I'm halfway through a month of no social media. I deleted Facebook, Instagram, and Twitter from my devices. I've done this before with tremendous success.


Why?


I'm getting sucked too far deep into the Nothingness of the internet. Recently, social media isn't adding value to my artwork or to my overall wellness, so I set a boundary for 30 days: no posting, no notifications, no scrolling. And what a relief!


Jason Zook did a similar feat and documented every day of his journey. It's an enlightening read and I'm facing the same quandary he faced on Day 21:

As of right now, I’m 98% certain I won’t put the FB or Twitter apps back on my phone again. I don’t want to feel tied to them or get back into old habits.

I love getting up, drinking coffee, reading, writing, etc, without the distraction of social media drama. During lunch, I take long walks across Seattle. In the evening, I'm actually present when I watch a new movie or TV show, as opposed to watching with partial attention while on my phone. And before bedtime, I leave my phone and iPad in a different room to avoid temptation; falling asleep happens in less than 5 minutes now.


Again, I've done this before and I think there'll be more "breaks" in the future so I can explore other opportunities in our universe.


...are words I'm repeating on my lazy-bones Sunday: "Don't beat myself up."


I didn't follow my ultra marathon training schedule this weekend. Instead, I volunteered for Evergreen Trail Runs on Saturday and supported other runners. Then I worked all day Sunday on a grant application. Still, that oppressive voice in my head keeps beating myself up for not doing everything. That voice isn't realistic, is it?


There's this demanding maniac inside my brain whenever I fall out of line with my commitments. I've always had it, and it can create some incredible results. On the other hand, when the voice gets out of control, like this morning when I woke at 1:30AM worrying about my to-do list, my mood sours.


So I have a choice: be super serious about life, or....make this important chart about two major food groups:

Grrrr! Del Taco already made the Burrtaco! And there's a chain of restaurants with the same name. Patent no longer pending :-(


Or is it, Music!: The Brain Sensation...?


PBS News Hour published a video about the power of music on the human brain. 'Why Music Has a Profound Effect on the Brain' is a quick 5-minute discussion about why and how music impacts our mood(s). According to the video, our brains seek patterns in order to maximize our chances of survival - if our brains can foresee the future, we can prepare for whatever might come next. Music, then, offers our brains solace with repetitive patterns, like Coldplay's Clocks. Or music can scramble our noggins with crescendos, rhythmic variety, and tonal changes (e.g. Queen's Bohemian Rhapsody).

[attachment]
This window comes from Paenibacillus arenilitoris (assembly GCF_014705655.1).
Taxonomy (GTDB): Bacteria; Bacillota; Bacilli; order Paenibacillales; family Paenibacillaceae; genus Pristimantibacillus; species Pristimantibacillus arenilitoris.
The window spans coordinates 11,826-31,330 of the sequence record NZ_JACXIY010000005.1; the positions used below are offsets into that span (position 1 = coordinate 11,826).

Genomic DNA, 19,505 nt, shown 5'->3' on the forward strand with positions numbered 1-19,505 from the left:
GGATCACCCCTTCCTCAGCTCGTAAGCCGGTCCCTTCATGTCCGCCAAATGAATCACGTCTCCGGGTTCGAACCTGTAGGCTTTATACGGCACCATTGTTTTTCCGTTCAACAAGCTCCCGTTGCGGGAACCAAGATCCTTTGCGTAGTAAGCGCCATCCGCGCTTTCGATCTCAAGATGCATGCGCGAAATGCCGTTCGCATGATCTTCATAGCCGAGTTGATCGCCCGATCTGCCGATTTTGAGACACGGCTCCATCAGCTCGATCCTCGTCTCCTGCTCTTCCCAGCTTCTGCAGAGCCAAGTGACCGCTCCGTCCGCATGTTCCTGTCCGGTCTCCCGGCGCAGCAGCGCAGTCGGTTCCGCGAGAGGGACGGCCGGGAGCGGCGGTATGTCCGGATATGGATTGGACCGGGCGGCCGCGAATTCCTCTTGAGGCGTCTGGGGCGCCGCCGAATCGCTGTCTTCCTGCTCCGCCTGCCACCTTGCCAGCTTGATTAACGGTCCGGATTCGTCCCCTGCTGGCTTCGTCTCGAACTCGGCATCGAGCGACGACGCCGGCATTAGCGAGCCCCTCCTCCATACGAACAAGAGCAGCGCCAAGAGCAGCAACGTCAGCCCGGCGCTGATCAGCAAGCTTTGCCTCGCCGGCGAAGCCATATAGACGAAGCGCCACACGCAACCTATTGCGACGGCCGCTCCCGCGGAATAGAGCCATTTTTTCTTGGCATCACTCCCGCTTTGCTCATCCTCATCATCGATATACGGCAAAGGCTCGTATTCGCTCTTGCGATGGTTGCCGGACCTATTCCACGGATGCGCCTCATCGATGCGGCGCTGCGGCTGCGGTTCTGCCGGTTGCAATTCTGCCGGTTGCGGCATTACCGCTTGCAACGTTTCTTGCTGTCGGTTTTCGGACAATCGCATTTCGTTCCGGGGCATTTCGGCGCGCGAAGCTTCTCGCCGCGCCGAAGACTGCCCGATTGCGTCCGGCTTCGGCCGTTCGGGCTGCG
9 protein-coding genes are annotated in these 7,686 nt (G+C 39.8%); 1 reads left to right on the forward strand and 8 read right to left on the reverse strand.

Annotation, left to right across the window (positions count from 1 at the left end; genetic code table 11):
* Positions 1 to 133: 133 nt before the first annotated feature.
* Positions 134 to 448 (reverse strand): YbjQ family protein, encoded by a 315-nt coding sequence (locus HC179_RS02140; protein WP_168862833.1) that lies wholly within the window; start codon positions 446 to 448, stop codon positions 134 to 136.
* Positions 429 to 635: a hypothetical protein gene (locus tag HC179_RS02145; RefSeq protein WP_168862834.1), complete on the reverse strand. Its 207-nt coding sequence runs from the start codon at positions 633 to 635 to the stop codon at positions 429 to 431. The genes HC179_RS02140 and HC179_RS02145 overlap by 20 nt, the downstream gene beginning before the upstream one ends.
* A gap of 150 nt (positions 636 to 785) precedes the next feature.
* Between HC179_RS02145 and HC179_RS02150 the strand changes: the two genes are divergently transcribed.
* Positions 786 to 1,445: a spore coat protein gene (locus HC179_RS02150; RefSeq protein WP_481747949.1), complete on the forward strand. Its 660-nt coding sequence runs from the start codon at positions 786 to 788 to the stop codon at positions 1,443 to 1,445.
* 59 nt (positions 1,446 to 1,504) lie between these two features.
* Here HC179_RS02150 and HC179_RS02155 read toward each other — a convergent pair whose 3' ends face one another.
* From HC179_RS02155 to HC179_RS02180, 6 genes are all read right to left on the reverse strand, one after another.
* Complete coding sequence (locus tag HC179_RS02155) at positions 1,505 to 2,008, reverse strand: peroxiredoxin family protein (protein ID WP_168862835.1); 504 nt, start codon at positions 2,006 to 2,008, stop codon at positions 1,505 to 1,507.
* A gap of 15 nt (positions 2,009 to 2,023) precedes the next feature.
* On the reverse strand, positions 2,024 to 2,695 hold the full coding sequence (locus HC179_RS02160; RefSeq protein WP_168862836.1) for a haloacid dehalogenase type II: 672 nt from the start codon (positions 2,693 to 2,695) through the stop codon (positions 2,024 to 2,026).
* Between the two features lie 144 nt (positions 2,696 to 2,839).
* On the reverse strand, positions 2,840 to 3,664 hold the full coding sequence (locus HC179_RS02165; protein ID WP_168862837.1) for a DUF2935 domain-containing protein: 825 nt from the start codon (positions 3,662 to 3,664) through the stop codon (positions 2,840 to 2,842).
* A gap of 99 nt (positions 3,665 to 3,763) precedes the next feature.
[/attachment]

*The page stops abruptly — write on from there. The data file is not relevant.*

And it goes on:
I reminisced impactful musical moments in my life. From classical to opera, and Shoegaze to post-punk, my sample playlist are songs that shook my core. For instance, when I heard Beethoven's Moonlight Sonata in the video game Resident Evil, my kid ears never heard anything so mournful. And when I watched West Side Story for the first time around 14 years old, my brain thought: you can do that with music!? Enjoy this musical tour of my formative years. Hopefully your brain will ignite, just as mine did, when you listen.


Fun Fact: when I write, there must, must be music playing in the background.


Childhood


Heard from the video game Resident Evil:


Adolescence


Heard from the film Life is Beautiful:


I don't remember where I first heard this but this is the anthem of my late-90s high school years:

Such a memorable musical:


College


I heard this while watching a modern dance recital at Arizona State University:

From the film Marie Antionette (watch the sunrise):


Lately


This won a Pulitzer!

From the film Gone Girl:


Fantastic re-imagining based on Vivaldi's Four Seasons (listen to the original at the 00:50 mark)!



D.A. Navoti

About the Writer

D.A. NAVOTI (@da.navoti) is a creative nonfiction and poetic prose storyteller. He's a 2020 Seattle CityArtist recipient and a former fellow at Hugo House and Jackstraw Cultural Center. Read More... 

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